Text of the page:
Idaho injunction lifted

  A federal judge recently dissolved an injunction that threatened to halt many activities on six Idaho national forests in order to protect endangered salmon. The injunction had prompted angry protests in the forest-dependent community of Salmon, Idaho, earlier this year (HCN, 2/20/95). But U.S. District Judge David Ezra said a biological opinion released March 1 by the National Marine Fisheries Service satisfied the Forest Service's consultation requirement for three species of salmon listed under the Endangered Species Act. Environmentalists who sued the Forest Service in 1992 say they are cautiously optimistic about the new guidelines for protecting fish habitat on the Boise, Challis, Nez Perce, Payette, Salmon and Sawtooth national forests. "(The Fisheries Service) has finally laid out a framework for fixing the forests," says David Bayles of the Pacific Rivers Council. "When push came to shove, it only took the agencies a few weeks to complete a set of protections we can all live with." Fisheries Service biologists used the guidelines to analyze the effects of hundreds of ongoing and planned timber sales, mining operations and grazing allotments. The Forest Service says it will soon know which projects need to be modified, or possibly even halted, to protect streams where salmon spawn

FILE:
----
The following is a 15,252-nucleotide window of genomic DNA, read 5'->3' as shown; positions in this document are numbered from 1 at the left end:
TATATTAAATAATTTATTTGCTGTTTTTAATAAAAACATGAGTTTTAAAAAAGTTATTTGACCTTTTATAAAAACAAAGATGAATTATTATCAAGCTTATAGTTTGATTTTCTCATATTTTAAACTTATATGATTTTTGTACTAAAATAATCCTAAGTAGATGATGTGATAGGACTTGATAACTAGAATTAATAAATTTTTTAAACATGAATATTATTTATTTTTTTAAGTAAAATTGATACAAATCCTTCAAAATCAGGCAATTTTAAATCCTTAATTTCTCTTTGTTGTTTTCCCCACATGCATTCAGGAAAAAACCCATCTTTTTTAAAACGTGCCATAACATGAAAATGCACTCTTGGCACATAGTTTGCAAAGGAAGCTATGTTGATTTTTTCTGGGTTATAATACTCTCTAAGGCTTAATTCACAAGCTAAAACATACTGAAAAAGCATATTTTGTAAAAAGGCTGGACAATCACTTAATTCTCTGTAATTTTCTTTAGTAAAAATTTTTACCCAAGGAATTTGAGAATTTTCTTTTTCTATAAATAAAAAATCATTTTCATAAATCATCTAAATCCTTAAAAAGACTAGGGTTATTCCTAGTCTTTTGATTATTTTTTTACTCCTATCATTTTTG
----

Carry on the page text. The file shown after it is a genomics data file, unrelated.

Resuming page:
*Paul Larmer